It's often said that dark, tarry stools or dark blood associated with a bowel movement could be signs of colon cancer, but bright-red blood in the bowl also warrants investigation by a doctor. "Oftentimes patients that find fresh blood in their stools will use their history of hemorrhoids as an excuse to disregard the blood," says Le. "However, fresh blood in stools could be due to colorectal cancer."
Recommendation: "A patient experiencing fresh blood in the stools should see a gastroenterologist to confirm whether the bleeding is due to hemorrhoids, inflammatory bowel disease, or cancer," adds Le.
Could be a sign of: Heart Problems
"Everyone gets tired," says Joshua S. Yamamoto, MD, a Washington, D.C. based physician and author of You Can Prevent A Stroke. "But fatigue is the most common early sign of cardiovascular disease." The reason? The heart pumps blood to every organ in the body; in the absence of good blood flow — particularly to the brain and muscles — the body feels fatigued. "As we get older, we may be quick to assume that age alone is an excuse for getting tired so easily," adds Yamamoto. "But it doesn't have to be that way. A lot can be done to address natural aging and change how we feel."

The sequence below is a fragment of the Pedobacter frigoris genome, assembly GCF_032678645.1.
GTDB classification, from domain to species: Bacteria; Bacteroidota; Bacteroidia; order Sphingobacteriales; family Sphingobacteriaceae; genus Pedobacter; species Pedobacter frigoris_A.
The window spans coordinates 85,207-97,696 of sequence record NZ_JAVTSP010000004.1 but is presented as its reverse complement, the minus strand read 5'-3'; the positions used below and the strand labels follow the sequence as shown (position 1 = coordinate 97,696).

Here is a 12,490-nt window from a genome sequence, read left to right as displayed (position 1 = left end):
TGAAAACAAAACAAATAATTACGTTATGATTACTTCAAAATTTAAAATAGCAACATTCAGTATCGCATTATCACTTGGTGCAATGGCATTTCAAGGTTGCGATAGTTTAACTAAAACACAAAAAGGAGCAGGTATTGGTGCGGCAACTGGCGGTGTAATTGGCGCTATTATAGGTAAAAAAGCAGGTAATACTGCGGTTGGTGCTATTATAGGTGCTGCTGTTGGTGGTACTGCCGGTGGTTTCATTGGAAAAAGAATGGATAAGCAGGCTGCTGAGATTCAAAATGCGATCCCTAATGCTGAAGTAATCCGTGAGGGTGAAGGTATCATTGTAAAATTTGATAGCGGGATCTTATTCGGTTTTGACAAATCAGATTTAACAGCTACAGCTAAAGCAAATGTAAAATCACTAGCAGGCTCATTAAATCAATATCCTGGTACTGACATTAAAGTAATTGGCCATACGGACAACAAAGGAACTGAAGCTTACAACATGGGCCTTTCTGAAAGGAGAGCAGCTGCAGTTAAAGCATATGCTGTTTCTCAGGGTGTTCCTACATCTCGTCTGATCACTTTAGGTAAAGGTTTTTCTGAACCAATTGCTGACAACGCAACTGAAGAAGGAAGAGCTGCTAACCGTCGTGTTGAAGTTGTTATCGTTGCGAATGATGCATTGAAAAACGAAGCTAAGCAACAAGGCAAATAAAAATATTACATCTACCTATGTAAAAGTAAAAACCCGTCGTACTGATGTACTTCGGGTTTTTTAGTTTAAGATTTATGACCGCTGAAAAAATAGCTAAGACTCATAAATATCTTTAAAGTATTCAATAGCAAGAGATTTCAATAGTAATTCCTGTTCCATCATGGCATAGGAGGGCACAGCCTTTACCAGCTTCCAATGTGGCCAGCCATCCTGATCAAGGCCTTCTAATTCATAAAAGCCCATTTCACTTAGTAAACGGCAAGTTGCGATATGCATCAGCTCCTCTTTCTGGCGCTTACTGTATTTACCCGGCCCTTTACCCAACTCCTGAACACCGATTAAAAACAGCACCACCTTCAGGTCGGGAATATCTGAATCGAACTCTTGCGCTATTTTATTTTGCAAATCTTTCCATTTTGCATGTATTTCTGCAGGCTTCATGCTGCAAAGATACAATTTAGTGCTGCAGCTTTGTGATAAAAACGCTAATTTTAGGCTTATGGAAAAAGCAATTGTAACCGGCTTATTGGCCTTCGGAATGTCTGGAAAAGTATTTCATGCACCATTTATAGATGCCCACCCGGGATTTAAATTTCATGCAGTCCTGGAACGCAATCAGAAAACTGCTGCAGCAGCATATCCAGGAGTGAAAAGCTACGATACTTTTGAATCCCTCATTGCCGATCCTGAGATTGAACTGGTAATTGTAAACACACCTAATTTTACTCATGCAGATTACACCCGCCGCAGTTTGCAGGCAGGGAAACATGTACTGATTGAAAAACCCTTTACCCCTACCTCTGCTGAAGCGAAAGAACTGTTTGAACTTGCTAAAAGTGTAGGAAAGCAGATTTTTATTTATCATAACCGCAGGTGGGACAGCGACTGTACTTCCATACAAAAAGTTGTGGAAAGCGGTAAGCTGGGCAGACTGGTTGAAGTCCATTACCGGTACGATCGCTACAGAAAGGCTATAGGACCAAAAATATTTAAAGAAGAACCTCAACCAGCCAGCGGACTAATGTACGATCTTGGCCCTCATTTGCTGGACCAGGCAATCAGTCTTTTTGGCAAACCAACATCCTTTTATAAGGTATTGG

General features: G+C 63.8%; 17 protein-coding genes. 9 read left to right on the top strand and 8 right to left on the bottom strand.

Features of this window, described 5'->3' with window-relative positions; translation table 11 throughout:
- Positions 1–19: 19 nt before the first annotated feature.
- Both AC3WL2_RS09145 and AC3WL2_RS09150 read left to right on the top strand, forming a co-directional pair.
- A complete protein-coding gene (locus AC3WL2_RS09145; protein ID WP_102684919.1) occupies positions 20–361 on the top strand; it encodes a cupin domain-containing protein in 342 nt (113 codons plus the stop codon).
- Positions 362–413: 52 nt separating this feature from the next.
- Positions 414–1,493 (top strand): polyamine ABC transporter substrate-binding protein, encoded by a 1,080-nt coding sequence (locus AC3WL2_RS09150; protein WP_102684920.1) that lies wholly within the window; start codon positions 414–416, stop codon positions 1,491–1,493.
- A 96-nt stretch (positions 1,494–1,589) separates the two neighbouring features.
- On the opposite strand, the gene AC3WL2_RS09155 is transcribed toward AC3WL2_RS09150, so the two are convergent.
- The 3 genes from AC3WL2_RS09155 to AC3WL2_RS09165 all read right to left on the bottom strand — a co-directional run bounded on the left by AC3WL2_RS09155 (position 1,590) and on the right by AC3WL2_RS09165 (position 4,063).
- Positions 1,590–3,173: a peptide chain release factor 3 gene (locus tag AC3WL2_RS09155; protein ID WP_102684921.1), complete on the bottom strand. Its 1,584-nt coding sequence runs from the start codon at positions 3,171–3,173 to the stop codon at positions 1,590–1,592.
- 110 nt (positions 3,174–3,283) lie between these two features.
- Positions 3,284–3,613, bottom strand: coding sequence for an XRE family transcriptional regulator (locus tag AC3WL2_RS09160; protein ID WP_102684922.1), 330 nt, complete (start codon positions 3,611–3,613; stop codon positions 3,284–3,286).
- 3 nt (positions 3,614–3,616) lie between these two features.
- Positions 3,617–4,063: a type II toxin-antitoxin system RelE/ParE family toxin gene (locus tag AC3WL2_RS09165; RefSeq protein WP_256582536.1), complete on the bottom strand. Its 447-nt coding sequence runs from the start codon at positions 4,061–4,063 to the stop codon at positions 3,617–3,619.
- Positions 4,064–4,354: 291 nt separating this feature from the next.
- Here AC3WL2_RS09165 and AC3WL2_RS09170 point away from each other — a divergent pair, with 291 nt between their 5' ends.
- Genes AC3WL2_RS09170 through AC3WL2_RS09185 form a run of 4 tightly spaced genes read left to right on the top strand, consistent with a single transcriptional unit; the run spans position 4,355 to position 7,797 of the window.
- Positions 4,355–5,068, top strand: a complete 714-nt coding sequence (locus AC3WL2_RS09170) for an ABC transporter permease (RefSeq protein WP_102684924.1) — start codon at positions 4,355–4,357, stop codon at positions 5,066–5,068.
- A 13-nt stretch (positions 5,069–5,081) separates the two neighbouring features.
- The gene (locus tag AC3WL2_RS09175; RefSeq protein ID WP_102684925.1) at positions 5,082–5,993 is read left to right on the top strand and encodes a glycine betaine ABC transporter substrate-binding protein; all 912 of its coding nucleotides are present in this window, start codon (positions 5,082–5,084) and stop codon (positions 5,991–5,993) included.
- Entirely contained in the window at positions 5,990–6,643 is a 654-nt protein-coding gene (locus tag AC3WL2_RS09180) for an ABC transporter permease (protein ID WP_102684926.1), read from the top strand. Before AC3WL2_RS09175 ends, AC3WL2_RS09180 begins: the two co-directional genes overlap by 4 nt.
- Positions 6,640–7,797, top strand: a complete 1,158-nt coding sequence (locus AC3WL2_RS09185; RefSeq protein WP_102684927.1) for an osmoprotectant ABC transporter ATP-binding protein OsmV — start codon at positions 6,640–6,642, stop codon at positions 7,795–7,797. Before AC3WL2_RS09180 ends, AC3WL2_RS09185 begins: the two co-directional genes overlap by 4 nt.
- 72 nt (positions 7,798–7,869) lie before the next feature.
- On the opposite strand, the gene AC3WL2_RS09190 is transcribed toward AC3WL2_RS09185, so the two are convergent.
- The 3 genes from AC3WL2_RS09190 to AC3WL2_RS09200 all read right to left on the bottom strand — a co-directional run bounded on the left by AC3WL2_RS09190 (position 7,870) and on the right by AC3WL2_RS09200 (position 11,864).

Recommendation: "We use the memory device D-HART," says Yamamoto. "D: have a doctor. Ask them, 'What is the health of my Heart and Arteries, and what are my heart's Rhythms?' Then ask, 'Is it Time to do something?' If you feel fatigued, you may have the ultimate, universal early sign of heart trouble. Go to your doctor and start asking questions."
Waking Up Hoarse
Could be a sign of: Acid Reflux
"This can be a sign of acid reflux," says registered dietitian Dina Merhbi. The condition—in which stomach acid backs up into the esophagus and may reach your throat and mouth—can be aggravated by lying flat at night. "If it goes untreated, it can increase your risk of cavities and cancer," adds Merhbi. The acid can wear down sensitive tooth enamel and inflame the sensitive tissue of the esophagus, leading to a precancerous condition called Barrett's esophagus and potentially esophageal cancer.
Recommendation: Avoid eating three hours before bed. Limit alcohol. If you're waking up hoarse or have other symptoms of acid reflux such as heartburn, talk to your doctor, who may recommend lifestyle changes or medication.
Unexpected Weight Gain
Could be a sign of: Thyroid Problems